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I am taking a class (computer based training on Lynda.com) and the instructor goes on and on about using "release" for your objects. This course was created in 2011 and clearly Apple has updated their product to do the release for you automatically. While I know I can go back to a manual mode and release items myself (eg turn off ARC), my question is this: what is the best practice? Should I leave ARC on or turn it off? Perhaps you have a good example as to when I should make this choice?

Also, if I am totally off base on this, your help is appreciated as well :-)

Thanks.

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marked as duplicate by Jack, Matthias Bauch, Caleb, Matt S., rob mayoff Jul 9 '13 at 3:08

This question has been asked before and already has an answer. If those answers do not fully address your question, please ask a new question.

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I have yet to see a crash that was caused by using ARC, but I've seen my own apps crash hundreds of times because of premature release, so I vote for ARC. ;-P –  Matthias Bauch Jul 9 '13 at 2:14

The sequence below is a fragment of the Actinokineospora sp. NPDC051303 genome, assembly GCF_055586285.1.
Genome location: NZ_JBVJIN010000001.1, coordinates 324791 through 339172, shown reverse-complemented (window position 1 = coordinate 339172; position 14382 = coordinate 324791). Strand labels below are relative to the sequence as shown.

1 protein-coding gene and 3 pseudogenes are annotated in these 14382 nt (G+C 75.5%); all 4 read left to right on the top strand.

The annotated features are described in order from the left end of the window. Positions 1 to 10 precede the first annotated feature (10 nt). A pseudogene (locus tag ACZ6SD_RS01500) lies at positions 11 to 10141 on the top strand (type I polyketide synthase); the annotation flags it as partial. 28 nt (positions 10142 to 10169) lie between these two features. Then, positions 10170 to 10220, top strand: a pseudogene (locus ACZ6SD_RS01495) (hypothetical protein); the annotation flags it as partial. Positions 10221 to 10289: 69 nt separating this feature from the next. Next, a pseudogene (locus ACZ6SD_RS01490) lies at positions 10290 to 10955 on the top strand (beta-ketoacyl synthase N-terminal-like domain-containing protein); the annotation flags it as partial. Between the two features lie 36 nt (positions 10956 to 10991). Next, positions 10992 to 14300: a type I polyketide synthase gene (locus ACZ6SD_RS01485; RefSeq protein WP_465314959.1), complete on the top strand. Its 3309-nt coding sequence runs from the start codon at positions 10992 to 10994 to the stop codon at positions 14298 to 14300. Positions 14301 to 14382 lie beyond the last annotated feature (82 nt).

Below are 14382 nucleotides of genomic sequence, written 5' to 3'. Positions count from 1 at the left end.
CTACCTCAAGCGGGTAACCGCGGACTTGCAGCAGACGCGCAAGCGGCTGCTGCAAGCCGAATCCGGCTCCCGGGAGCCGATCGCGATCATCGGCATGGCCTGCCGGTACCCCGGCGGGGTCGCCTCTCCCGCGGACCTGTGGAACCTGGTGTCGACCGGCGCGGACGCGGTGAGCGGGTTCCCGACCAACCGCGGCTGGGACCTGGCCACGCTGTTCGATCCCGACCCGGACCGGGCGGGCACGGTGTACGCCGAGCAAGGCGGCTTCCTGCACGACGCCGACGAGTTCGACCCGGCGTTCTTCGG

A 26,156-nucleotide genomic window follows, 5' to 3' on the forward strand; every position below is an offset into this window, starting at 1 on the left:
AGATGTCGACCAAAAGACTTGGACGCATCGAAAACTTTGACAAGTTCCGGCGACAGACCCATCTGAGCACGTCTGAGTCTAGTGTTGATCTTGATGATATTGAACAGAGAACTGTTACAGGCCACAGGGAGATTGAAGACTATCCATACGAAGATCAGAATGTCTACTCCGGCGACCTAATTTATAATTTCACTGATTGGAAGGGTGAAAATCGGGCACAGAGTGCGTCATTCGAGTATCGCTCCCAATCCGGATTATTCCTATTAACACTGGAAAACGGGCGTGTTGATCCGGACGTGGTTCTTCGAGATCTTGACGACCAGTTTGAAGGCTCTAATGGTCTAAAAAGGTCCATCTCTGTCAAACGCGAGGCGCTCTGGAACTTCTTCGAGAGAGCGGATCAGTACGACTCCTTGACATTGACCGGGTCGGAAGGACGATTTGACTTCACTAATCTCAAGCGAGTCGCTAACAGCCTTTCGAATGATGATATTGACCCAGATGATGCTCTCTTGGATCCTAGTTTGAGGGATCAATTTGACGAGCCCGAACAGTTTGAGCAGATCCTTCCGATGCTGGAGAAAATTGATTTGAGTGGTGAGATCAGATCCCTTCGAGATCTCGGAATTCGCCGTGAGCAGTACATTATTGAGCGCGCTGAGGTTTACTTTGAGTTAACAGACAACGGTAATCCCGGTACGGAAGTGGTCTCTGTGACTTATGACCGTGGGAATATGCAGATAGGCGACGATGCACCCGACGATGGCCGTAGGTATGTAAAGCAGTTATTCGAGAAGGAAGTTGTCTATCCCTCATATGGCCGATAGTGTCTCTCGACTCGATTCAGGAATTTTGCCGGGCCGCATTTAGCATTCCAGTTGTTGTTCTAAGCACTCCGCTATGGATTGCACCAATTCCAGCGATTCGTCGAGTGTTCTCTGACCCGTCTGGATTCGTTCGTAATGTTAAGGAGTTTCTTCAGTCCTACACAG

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What is the best practice? Should I leave ARC on or turn it off?

Best practice is using ARC for all new development, and selectively turning ARC off only for legacy libraries.

Perhaps you have a good example as to when I should make this choice?

The choice is very simple: if you are maintaining a large body of code with manual memory management, turn ARC off; otherwise, keep ARC on.

It is still very beneficial to get a working knowledge on how retain/release work: it would let you understand ARC at a deeper level.

As a side note, consider switching the course to something that has been updated in the last two years: ARC is easily the most important change in the language that has been introduced in the last few years; you definitely do not want to miss out on it.

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Great feedback. Thank you! –  Bill Jul 10 '13 at 0:19

There is no reason to start a new project today that does not use ARC.

However, learning how to do memory management through retain/release may be useful if you are hoping to work as an iOS developer on existing projects, since in many older codebases memory management is still done manually.

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